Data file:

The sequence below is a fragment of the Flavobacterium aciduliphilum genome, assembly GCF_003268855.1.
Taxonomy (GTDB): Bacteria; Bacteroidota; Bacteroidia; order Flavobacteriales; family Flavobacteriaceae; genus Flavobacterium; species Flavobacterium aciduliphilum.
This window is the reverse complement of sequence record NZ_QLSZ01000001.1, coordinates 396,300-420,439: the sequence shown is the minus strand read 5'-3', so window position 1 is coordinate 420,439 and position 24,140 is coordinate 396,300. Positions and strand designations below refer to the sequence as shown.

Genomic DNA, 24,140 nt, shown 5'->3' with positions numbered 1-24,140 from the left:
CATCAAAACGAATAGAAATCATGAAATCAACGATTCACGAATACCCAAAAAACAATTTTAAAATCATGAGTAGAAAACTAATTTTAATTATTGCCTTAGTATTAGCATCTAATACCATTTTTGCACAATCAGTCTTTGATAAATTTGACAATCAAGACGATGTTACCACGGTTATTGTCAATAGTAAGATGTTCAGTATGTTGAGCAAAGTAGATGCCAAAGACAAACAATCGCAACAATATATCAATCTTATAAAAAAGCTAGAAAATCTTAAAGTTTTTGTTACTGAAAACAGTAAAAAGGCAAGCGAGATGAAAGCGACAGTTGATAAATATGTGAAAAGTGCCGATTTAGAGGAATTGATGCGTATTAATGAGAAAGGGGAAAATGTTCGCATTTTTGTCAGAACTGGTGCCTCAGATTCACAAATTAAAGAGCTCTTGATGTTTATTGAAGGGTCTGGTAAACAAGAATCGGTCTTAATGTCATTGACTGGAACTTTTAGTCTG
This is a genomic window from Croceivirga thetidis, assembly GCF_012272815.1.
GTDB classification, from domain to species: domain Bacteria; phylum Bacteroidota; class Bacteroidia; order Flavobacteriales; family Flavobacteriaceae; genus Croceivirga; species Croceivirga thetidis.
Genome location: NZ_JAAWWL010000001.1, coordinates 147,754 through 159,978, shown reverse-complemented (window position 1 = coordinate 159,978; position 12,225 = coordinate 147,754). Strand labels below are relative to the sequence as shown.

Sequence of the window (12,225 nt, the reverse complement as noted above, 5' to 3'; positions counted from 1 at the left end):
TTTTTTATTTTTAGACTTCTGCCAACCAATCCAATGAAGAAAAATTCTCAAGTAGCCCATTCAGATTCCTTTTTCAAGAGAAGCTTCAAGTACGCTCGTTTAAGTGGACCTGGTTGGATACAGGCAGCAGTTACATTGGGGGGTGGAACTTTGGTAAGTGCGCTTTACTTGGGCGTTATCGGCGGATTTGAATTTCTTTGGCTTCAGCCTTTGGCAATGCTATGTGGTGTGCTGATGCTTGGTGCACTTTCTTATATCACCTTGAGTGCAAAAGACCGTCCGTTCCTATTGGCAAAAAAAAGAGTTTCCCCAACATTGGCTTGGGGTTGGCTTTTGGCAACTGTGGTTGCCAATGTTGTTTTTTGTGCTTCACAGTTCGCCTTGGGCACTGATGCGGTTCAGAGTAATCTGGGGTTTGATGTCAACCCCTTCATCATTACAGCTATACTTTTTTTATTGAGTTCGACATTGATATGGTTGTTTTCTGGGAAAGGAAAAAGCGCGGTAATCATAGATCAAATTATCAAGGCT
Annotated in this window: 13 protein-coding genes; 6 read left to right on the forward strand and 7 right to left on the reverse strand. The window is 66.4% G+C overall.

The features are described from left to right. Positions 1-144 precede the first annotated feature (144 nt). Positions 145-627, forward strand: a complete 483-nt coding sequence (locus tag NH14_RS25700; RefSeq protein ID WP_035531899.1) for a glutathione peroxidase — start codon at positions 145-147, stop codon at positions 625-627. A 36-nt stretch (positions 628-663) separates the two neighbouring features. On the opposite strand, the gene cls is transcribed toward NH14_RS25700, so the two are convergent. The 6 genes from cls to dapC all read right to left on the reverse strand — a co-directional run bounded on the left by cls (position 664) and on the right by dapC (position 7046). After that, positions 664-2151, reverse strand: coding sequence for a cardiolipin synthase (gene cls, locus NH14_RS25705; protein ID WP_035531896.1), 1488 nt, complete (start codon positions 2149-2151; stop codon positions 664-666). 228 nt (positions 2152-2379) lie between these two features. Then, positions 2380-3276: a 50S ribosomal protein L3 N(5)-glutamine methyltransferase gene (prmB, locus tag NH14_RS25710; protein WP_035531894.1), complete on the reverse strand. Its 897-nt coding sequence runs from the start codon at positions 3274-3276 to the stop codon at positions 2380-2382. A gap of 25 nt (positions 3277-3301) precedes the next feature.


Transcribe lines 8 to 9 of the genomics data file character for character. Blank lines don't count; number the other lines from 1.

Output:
Genome location: NZ_JAAWWL010000001.1, coordinates 147,754 through 159,978, shown reverse-complemented (window position 1 = coordinate 159,978; position 12,225 = coordinate 147,754). Strand labels below are relative to the sequence as shown.

Sequence of the window (12,225 nt, the reverse complement as noted above, 5' to 3'; positions counted from 1 at the left end):